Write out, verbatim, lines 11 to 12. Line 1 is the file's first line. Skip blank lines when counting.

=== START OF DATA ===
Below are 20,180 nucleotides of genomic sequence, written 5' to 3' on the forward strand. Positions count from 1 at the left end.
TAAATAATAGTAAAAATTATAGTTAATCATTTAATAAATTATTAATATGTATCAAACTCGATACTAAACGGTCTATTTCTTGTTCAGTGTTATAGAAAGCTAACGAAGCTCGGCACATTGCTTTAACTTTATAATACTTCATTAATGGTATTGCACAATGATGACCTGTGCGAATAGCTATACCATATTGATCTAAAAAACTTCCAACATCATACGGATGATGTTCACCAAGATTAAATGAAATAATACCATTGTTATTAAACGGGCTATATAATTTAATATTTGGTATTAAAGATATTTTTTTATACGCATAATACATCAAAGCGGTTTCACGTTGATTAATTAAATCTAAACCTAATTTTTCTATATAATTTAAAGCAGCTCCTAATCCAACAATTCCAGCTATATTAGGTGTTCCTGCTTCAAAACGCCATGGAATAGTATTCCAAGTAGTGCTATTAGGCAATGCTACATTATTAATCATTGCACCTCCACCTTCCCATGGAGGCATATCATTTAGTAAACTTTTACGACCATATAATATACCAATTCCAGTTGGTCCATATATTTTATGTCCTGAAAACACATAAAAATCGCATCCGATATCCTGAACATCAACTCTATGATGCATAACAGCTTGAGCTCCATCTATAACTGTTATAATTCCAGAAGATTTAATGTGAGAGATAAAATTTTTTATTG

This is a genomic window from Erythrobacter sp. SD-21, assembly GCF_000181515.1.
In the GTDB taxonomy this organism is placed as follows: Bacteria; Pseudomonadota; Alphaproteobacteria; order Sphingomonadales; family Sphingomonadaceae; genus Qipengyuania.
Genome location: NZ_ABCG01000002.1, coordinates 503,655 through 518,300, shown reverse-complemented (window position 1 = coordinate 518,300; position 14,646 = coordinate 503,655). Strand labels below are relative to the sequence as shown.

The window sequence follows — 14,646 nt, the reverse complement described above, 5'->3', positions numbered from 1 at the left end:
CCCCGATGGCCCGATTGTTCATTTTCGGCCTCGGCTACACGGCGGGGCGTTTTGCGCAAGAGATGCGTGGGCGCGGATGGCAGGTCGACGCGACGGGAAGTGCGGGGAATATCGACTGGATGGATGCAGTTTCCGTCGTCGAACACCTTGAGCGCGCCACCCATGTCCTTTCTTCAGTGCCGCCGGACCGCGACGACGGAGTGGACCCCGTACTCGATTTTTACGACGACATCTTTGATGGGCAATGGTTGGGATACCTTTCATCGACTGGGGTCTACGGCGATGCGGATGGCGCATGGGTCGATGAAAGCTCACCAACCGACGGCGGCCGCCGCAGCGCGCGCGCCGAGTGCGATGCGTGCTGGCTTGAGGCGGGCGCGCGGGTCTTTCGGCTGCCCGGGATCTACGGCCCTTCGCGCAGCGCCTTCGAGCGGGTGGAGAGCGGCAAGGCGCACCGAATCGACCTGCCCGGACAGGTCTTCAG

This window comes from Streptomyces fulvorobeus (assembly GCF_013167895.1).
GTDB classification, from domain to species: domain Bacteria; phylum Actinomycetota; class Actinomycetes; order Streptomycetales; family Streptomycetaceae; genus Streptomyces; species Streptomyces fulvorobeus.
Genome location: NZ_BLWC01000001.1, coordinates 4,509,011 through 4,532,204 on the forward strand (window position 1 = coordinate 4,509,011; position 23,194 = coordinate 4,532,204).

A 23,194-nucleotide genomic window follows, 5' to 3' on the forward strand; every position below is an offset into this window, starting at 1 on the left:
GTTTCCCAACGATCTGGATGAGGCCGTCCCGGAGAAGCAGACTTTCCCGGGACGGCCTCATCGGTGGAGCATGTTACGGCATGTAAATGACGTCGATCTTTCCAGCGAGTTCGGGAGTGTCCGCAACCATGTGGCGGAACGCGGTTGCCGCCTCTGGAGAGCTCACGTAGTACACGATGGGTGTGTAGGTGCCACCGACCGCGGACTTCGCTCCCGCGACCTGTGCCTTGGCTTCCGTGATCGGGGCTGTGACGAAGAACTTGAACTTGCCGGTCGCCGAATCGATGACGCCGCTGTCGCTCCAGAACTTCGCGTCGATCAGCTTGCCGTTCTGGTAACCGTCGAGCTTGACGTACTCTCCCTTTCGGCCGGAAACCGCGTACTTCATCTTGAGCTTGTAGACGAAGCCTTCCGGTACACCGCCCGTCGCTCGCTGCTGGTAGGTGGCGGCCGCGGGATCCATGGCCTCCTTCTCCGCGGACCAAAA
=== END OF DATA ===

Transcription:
A 23,194-nucleotide genomic window follows, 5' to 3' on the forward strand; every position below is an offset into this window, starting at 1 on the left:
GTTTCCCAACGATCTGGATGAGGCCGTCCCGGAGAAGCAGACTTTCCCGGGACGGCCTCATCGGTGGAGCATGTTACGGCATGTAAATGACGTCGATCTTTCCAGCGAGTTCGGGAGTGTCCGCAACCATGTGGCGGAACGCGGTTGCCGCCTCTGGAGAGCTCACGTAGTACACGATGGGTGTGTAGGTGCCACCGACCGCGGACTTCGCTCCCGCGACCTGTGCCTTGGCTTCCGTGATCGGGGCTGTGACGAAGAACTTGAACTTGCCGGTCGCCGAATCGATGACGCCGCTGTCGCTCCAGAACTTCGCGTCGATCAGCTTGCCGTTCTGGTAACCGTCGAGCTTGACGTACTCTCCCTTTCGGCCGGAAACCGCGTACTTCATCTTGAGCTTGTAGACGAAGCCTTCCGGTACACCGCCCGTCGCTCGCTGCTGGTAGGTGGCGGCCGCGGGATCCATGGCCTCCTTCTCCGCGGACCAAAA